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Guests cried and clapped as Scott Nagy took part in his daughter Sarah's wedding on Saturday at First Evangelical

Lutheran Church in Strongsville, The Plain Dealer of Cleveland reported. A volunteer team of medical professionals helped Nagy escort the 24year-old bride as groom Angelo Salvatore and the Rev. Chuck Knerem awaited their arrival. It was a promise I made in March, to walk her down the aisle, said the 56-year-old. She's my princess. This is my definition of walking down the aisle. Nagy was diagnosed last year with urethral cancer and has undergone chemotherapy. He has been at University Hospitals Seidman Cancer Center since August. Doctors were uncertain whether he would be able to make the wedding, initially scheduled for next year. But with monitor cords slipped under his tuxedo and a tracheal tube attached, he made the trip down the aisle, kissing a grandson who was the ringbearer and giving a thumb's up. There was no way he was not going to finish this out, said his wife, Jean. Jacky Uljanic, a nurse practitioner with the hospital, helped make the arrangements for Nagy to attend the wedding. She put him through daily therapy to build up his strength and checked on the logistics in advance. Physicians Medical Transport donated the ambulance trip, and a doctor and other medical personnel accompanied Nagy on the ride. Sarah said that since she was a little girl, she has wanted her father to escort her down the aisle when she married. She said her future husband assured her she would get her wish. At the vestibule, she burst into tears and told her father she loved him. We did it, Nagy said to her, and reminded her not to streak her makeup.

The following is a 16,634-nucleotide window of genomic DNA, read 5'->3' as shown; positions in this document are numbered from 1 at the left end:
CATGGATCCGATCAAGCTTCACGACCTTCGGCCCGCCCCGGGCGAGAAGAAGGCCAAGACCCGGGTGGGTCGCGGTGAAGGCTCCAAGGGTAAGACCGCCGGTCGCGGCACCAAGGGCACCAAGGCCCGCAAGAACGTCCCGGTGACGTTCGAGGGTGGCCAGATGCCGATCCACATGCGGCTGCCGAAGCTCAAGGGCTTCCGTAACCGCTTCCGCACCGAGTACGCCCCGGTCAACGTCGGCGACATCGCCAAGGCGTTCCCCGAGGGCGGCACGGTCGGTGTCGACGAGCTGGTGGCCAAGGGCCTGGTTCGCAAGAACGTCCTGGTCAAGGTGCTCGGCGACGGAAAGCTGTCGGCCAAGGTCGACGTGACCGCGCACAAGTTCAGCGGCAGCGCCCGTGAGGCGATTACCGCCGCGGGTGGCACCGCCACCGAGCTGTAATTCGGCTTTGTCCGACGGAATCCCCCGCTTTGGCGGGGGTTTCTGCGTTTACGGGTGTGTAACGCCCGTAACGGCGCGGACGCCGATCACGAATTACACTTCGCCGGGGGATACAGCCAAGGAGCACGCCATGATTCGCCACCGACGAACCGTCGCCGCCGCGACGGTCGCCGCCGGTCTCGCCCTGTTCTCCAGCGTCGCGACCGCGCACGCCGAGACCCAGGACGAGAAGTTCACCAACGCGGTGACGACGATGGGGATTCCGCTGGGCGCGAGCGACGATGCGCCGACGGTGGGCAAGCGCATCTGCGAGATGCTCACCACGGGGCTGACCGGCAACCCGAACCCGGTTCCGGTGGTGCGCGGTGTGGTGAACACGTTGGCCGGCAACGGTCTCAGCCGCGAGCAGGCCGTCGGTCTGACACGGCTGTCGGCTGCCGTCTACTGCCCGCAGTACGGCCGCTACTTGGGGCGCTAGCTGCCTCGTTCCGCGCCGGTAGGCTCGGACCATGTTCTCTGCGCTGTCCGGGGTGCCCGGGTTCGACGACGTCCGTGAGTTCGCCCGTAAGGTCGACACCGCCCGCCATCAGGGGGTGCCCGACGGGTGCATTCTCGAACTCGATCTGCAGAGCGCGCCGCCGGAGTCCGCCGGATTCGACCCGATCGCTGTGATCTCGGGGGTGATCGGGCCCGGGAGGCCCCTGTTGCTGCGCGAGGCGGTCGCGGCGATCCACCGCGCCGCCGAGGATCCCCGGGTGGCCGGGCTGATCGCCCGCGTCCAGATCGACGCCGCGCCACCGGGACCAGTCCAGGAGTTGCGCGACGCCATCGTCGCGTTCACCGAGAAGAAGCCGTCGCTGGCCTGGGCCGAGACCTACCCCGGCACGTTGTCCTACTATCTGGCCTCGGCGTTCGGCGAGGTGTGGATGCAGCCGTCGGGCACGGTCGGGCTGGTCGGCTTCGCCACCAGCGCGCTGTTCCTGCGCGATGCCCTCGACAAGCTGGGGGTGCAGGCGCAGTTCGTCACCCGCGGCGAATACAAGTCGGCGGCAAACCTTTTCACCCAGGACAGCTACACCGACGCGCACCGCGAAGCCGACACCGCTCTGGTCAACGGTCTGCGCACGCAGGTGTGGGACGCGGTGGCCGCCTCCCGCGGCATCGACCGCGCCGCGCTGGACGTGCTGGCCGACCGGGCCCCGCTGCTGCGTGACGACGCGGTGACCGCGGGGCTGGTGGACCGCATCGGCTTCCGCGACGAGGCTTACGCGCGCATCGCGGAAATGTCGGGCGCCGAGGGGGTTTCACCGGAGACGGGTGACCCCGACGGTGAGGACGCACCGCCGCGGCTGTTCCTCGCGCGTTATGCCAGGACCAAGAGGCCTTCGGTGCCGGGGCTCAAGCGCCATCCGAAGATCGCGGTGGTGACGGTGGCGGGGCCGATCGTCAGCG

We are also investigating the illegal access to source code of numerous Adobe products. Based on our findings to date, we are not aware of any specific increased risk to customers as a result of this incident.

According to Krebs on Security, the issue with the Coldfusion application server had been apparent two days ago through the NW3C: The revelations come just two days after KrebsOnSecurity published a story indicating that the same attackers apparently responsible for this breach were also involved in the intrusions into the networks of the National White Collar Crime Center (NW3C), a congressionally-funded non-profit organization that provides training, investigative support and research to agencies and entities involved in the prevention, investigation and prosecution of cybercrime. As noted in that story, the attackers appear to have initiated the intrusion into the NW3C using a set of attack tools that leveraged security vulnerabilities in Adobes ColdFusion Web application server.